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From the journals: MCP

Laura Elyse McCormick
Sept. 9, 2022

Understanding the stages of mitophagy. Defining subcellular localization. Read about papers on these topics recently published in the journal Molecular & Cellular Proteomics.

 

Working from the outside in

As cells adjust to the stresses of life, mitochondria also must adapt. Over time, mitochondria get damaged and then recycled by a specialized autophagy process called mitophagy.

Shown over time from left to right, mitochondria are broken down from the outside in during mitophagy.
Zittlau et al.
Shown over time from left to right, mitochondria are broken down from the outside
in during mitophagy.

During mitophagy, proteins are marked for degradation through ubiquitination. Phosphorylation works in tandem with ubiquitination, as each modification can provide positive or negative feedback for the other. In particular, mitophagy requires the E3 ubiquitin ligase parkin and the serine/threonine-protein kinase PINK1. Researchers have identified mutations in both enzymes in Parkinson’s disease, so understanding their function is critical.

Despite an abundance of literature, scientists still have key questions about the process of mitophagy. Some researchers have demonstrated that autophagosomes consume mitochondria all at once during mitophagy, although others suggest individual sections within the mitochondria can be broken down piece by piece.

In a recent paper published in the journal Molecular & Cellular Proteomics, Katharina I. Zittlau and colleagues at the University of Tübingen describe using a three-tiered proteomic approach to examine parkin-dependent mitophagy in HeLa cells. After inducing mitophagy, the team quantified total protein levels over 18 hours to evaluate mitochondrial protein degradation in the presence or absence of functional parkin. They also measured changes in protein ubiquitination and phosphorylation.

Their data support an outside–in breakdown of mitochondria during mitophagy, showing evidence for the ubiquitination and degradation of proteins in the outer mitochondrial compartments first, with the inner compartments following later. Using a vast data set, the researchers also identified examples in which a phosphorylation event blocked or enhanced ubiquitination during mitophagy. In particular, they showed that dephosphorylation of voltage-dependent anion-selective channel protein 2 is required for its parkin-dependent ubiquitination and ultimate degradation.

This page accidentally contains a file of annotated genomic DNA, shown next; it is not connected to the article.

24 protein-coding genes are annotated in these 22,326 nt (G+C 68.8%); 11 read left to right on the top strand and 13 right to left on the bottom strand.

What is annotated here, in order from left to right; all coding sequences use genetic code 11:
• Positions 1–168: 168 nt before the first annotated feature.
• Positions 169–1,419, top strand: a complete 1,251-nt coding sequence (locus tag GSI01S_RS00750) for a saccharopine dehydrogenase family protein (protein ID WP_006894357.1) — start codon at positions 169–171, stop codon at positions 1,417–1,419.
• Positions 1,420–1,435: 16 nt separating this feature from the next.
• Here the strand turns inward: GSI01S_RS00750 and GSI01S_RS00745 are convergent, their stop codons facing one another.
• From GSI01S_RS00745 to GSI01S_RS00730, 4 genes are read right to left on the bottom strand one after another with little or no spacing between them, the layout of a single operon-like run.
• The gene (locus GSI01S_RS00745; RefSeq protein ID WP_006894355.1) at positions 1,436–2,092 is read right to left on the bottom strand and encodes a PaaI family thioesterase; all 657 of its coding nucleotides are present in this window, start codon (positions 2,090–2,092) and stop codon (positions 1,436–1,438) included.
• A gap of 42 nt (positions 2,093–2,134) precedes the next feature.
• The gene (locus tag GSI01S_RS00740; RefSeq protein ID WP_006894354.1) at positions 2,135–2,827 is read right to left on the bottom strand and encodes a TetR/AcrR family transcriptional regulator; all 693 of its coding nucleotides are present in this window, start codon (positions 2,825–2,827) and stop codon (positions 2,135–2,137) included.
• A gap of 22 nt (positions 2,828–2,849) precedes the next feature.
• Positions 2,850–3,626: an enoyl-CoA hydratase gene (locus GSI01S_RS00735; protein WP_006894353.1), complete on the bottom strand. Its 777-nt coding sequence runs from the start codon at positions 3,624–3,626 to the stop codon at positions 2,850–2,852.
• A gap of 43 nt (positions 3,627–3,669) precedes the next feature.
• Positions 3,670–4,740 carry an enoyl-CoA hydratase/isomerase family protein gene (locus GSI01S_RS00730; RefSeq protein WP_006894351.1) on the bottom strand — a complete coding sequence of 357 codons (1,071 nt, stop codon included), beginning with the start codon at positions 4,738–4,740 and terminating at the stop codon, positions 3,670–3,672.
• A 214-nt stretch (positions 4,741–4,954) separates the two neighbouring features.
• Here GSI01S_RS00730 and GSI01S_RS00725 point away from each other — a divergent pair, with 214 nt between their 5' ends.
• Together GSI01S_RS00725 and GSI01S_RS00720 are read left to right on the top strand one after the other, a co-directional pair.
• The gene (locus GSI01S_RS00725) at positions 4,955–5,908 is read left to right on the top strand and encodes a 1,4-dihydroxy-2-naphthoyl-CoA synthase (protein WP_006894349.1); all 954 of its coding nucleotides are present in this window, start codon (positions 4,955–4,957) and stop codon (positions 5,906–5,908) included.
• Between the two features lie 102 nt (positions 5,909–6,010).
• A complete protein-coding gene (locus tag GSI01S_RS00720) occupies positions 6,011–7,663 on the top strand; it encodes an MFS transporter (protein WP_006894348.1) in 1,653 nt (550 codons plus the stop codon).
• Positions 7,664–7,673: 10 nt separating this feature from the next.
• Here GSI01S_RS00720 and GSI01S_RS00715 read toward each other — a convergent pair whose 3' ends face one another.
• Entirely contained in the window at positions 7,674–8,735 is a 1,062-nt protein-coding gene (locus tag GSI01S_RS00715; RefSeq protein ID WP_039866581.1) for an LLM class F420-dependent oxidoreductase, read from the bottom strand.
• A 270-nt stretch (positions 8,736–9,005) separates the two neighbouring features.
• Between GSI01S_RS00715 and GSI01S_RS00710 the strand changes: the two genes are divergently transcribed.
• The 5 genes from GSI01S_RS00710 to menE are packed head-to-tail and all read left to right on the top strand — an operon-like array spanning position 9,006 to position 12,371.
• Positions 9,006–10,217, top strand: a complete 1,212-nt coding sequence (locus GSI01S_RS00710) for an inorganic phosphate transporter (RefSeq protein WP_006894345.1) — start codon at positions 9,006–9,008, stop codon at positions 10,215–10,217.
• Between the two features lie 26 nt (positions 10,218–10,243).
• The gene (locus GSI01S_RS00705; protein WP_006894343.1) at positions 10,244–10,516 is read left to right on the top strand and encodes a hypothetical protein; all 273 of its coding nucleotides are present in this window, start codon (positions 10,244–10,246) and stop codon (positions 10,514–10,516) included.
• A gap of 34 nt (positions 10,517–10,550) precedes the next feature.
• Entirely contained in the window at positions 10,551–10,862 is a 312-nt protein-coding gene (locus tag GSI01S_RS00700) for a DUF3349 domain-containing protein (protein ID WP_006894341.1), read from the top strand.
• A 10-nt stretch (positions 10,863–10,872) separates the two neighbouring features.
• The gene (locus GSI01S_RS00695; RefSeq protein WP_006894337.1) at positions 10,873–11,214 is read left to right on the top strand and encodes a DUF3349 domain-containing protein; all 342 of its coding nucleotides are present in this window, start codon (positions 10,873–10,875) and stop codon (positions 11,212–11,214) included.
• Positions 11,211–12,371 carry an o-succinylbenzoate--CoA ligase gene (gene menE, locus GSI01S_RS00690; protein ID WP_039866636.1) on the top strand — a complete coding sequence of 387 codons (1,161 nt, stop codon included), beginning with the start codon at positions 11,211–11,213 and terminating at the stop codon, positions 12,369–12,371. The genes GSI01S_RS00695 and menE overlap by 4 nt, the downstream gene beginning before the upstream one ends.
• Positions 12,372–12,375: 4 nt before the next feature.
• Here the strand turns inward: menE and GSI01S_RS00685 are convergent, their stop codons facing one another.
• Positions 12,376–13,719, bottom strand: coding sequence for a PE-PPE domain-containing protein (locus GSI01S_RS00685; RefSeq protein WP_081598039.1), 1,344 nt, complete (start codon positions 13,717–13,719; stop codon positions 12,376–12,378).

This study provides detailed information that enhances our knowledge of mitophagy as well as the specific contribution of parkin to each stage of the process.

Mapping the cell

The cytoplasm is a densely packed yet well-organized space. A multitude of biochemical reactions occur simultaneously, each localized to a specific domain, such as inside the nucleus, on the mitochondrial surface or at the plasma membrane. As a result, the localization of RNA and proteins — as well as the intracellular trafficking to their final destination — must be tightly regulated. Disruption of this spatial organization can be problematic, as numerous diseases are characterized by mislocalized proteins.

Although researchers can gain a wealth of knowledge from global transcriptomic and proteomic data sets, the story is incomplete without spatial information. Local enrichment or depletion of macromolecules — often masked in whole-cell omics — regulates these biological pathways and, ultimately, cell function.

Josie A. Christopher and a team from the University of Cambridge recently published a comprehensive review of methods used to study the subcellular localization of proteins and RNA in the journal Molecular & Cellular Proteomics. The authors provide a detailed overview of techniques such as microscopy-based assays, imaging mass cytometry, and coupling proteomics/transcriptomics with biochemical fractionations or proximity labeling. The advantages and limitations of each are discussed to help readers select the best methods for their own projects.

The techniques highlighted in this review will be crucial in answering basic questions about cellular organization as well as leading the way for translational research and new diagnostic approaches.

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Laura Elyse McCormick

Laura McCormick is a graduate student in the Department of Cell Biology and Physiology at the University of North Carolina at Chapel Hill.

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